Vanity Fair

  • (noun): A vain and frivolous lifestyle especially in large cities.

Some articles on vanity fair:

Perry Ellis (brand) - On The Red Carpet
... Perry Ellis has paired with Vanity Fair to host parties for nominated television series ... Perry Ellis and Vanity Fair have held toasts and pre-Emmy parties for nominees including “Heroes” in 2007, “30 Rock” in 2008, and “The Office” in 2010 at the Chateau Marmont in Los Angeles ... In 2011, “Parks and Recreation” was toasted by Perry Ellis and Vanity Fair at the Eveleigh in West Hollywood ...
Marie Brenner - Career
... Brenner joined Vanity Fair as a special correspondent in 1984. 1992 to become a staff writer at The New Yorker, returning to Vanity Fair in 1995 as writer-at-large ... Her explosive 1996 article for Vanity Fair on Jeffrey Wigand and the tobacco wars, titled "The Man Who Knew Too Much" was made into the 1999 feature film The ...
Graydon Carter - Career
... Carter was then editor at the New York Observer before being invited to Vanity Fair to take over from Tina Brown, who left for The New Yorker ... Carter's Vanity Fair has been notable for combining high-profile celebrity cover stories with serious journalism ... in the book How to Lose Friends and Alienate People, a book by former Vanity Fair contributing editor Toby Young ...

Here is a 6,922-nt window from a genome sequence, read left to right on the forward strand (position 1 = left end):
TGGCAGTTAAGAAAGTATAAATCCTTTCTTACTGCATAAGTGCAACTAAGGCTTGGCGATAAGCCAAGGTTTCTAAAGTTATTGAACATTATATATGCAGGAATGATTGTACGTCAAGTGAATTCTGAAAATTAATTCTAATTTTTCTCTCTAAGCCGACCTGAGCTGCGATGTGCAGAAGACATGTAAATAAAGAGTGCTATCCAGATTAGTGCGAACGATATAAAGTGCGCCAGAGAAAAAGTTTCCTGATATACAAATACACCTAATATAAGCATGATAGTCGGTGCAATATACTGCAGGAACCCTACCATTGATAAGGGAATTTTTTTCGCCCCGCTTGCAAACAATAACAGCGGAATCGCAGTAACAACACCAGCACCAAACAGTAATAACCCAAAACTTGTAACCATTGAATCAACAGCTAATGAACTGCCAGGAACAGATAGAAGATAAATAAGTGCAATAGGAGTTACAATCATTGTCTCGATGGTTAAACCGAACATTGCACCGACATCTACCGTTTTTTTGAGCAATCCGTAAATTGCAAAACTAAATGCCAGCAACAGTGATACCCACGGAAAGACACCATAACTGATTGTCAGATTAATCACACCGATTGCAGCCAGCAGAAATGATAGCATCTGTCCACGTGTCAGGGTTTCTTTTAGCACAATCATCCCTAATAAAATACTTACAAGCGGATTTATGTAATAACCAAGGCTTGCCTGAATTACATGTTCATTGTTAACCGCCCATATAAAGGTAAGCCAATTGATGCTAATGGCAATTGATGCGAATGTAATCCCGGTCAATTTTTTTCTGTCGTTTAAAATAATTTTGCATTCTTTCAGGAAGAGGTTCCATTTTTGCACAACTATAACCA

Vanity Fair (novel) - Film, Television and Radio Adaptations - Television
... 1967 Vanity Fair BBC miniseries adapted by Rex Tucker starring Susan Hampshire as Becky Sharp, for which she received an Emmy Award in 1973. 1987 Vanity Fair BBC miniseries starring Eve Matheson as Becky Sharp, Rebecca Saire as Amelia Sedley, James Saxon as Jos Sedley and Simon Dormandy as Dobbin 1998 Vanity Fair BBC miniseries starring ...
List Of Awards Received By Michael Jackson - Vanity Fair
... Vanity Fair is an American magazine of culture, fashion, and politics published by Condé Nast Publications ...

Famous quotes containing the words fair and/or vanity:

    The lakes are something which you are unprepared for; they lie up so high, exposed to the light, and the forest is diminished to a fine fringe on their edges, with here and there a blue mountain, like amethyst jewels set around some jewel of the first water,—so anterior, so superior, to all the changes that are to take place on their shores, even now civil and refined, and fair as they can ever be.
    Henry David Thoreau (1817–1862)

    No place affords a more striking conviction of the vanity of human hopes than a public library.
    Samuel Johnson (1709–1784)